Hope springs eternal with each opening day. But even as the sun rises on the new Major League Baseball season, skies are cloudy for the game we love. Echoes of the Mitchell Report’s j’accuse still reverberate. One assumes more names are forthcoming — if not in official documents, then at least in Jose Canseco’s juicy new tell-all. But it’s worth remembering that, in one way or another, the sport has always had a split personality.
Baseball is a game of verdant fields, of balletic athleticism, of beery sunny Sunday afternoons. It’s also one of cheating and meanness and corruption and greed. “Some ballplayers were alcoholics, others gamblers,” writes Northeastern professor Roger I. Abrams in his new book, The Dark Side of the Diamond: Gambling, Violence, Drugs and Alcoholism in the National Pastime (Rounder). “Some were violent sociopaths. Although appealing as an escape from day-to-day life, baseball reflected what we are as a society, warts and all.”
It still does. Just look at Elijah Dukes, who this past year texted a photo of a gun to his estranged wife. (“You dead, dawg,” he intoned on the attendant voicemail.) Or Scott Spiezio, who was recently charged with drunk driving and assault and battery (and four other counts, including hit and run and aggravated assault). Or Jim Leyritz, who kicked off 2008 by pleading not guilty to DUI manslaughter. Guys like that make jerks like A-Rod (opting out, then in, for mega millions) or Nomar (snubbing kids on Dodgers autograph day) seem saintly.
This spring, the usual annual crop of baseball books is being tossed onto shelves. But not all offer heartwarming tales of father-son catches and scrappy bench-player heroics. Rather — perhaps feeling that ill wind blowing in from right field — many are zeroing in on the darker aspects of America’s game: baseball’s seven deadly sins.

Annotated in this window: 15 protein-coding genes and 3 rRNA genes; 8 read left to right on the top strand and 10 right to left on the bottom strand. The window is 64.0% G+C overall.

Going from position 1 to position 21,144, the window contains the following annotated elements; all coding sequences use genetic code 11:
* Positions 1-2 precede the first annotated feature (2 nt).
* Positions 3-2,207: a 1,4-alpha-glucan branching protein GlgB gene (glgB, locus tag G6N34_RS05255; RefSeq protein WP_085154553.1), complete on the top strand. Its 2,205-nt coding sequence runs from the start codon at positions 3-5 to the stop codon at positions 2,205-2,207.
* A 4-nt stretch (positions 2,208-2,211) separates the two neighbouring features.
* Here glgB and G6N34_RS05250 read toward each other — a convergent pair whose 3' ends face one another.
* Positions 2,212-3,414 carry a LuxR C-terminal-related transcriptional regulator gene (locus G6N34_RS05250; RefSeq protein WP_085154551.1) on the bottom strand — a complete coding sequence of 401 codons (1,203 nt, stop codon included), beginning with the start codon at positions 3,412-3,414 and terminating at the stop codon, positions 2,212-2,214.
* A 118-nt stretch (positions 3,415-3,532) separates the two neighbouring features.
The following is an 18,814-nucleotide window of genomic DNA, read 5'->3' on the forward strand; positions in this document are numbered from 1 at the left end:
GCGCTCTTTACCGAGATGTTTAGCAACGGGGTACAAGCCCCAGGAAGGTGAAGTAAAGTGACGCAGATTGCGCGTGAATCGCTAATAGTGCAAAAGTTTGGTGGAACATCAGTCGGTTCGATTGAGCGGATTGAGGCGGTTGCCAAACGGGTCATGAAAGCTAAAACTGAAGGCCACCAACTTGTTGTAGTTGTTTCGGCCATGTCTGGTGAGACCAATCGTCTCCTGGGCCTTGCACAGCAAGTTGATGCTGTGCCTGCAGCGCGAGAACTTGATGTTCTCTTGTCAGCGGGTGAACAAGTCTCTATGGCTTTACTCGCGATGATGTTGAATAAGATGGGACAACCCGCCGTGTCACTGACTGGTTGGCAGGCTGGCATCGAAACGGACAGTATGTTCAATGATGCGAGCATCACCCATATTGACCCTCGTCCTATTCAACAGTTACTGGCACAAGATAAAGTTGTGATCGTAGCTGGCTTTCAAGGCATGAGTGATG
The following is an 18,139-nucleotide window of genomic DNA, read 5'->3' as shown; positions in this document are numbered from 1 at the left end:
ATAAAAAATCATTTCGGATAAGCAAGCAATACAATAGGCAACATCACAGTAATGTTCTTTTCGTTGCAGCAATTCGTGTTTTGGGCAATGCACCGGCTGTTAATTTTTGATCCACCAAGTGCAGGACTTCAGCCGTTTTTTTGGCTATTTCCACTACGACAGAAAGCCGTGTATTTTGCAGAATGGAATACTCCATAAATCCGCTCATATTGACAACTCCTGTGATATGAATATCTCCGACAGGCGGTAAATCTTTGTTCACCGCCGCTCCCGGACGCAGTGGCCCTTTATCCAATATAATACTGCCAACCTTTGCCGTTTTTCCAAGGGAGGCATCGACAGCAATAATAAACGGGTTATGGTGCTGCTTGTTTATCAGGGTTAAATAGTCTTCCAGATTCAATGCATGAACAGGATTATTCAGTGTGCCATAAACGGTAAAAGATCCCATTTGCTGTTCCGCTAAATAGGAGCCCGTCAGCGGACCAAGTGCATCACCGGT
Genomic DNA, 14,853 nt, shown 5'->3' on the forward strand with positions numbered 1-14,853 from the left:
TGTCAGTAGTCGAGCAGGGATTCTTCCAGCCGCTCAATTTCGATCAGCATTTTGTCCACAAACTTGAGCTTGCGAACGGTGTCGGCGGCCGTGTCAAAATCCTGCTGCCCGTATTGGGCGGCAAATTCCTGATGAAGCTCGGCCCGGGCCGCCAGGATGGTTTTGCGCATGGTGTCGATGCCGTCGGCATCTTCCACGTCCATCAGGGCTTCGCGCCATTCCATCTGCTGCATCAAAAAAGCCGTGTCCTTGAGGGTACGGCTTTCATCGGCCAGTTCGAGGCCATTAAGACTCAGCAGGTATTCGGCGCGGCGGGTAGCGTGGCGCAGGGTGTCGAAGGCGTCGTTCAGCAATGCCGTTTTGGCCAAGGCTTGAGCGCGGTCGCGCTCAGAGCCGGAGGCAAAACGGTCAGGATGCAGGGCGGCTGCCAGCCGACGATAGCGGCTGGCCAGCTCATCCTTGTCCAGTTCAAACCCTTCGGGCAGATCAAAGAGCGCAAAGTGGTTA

Death threats mailed to Hank Aaron as he chased home-run history. Jackie Robinson summoned to Fenway for a tryout, only to hear a voice yell, “Get that nigger off the field!” from the dark of the grandstand, thereby ensuring the Sox would be the last baseball team to integrate. (Even the Bruins beat them to it.) As Abrams writes in The Dark Side, 19th-century superstar Cap Anson would have no truck with gambling, tobacco, or booze, “as long as the sport banned all black ballplayers from the game.”
It wasn’t much better for minorities who were allowed to play. In Chief Bender’s Burden: The Silent Struggle of a Baseball Star (University of Nebraska Press), journalist Tom Swift has crafted a substantial, vivid story of one of the best pitchers of the game’s early years. Charles Albert Bender was a member of the Ojibwa tribe. He was much loved by his Philadelphia Athletics teammates. But opponents, fans, and media were a different story. Newspapers portrayed him as a crude caricature. “I’m sorry, old Pitch-Em-Heap,” said dead-ball-era star “Turkey” Mike Donlin as he strode to the plate, “but here’s where you go back to the reservation.” At the Polo Grounds during the 1905 World Series, the cat calls shrieked: “Back to the teepee for you!”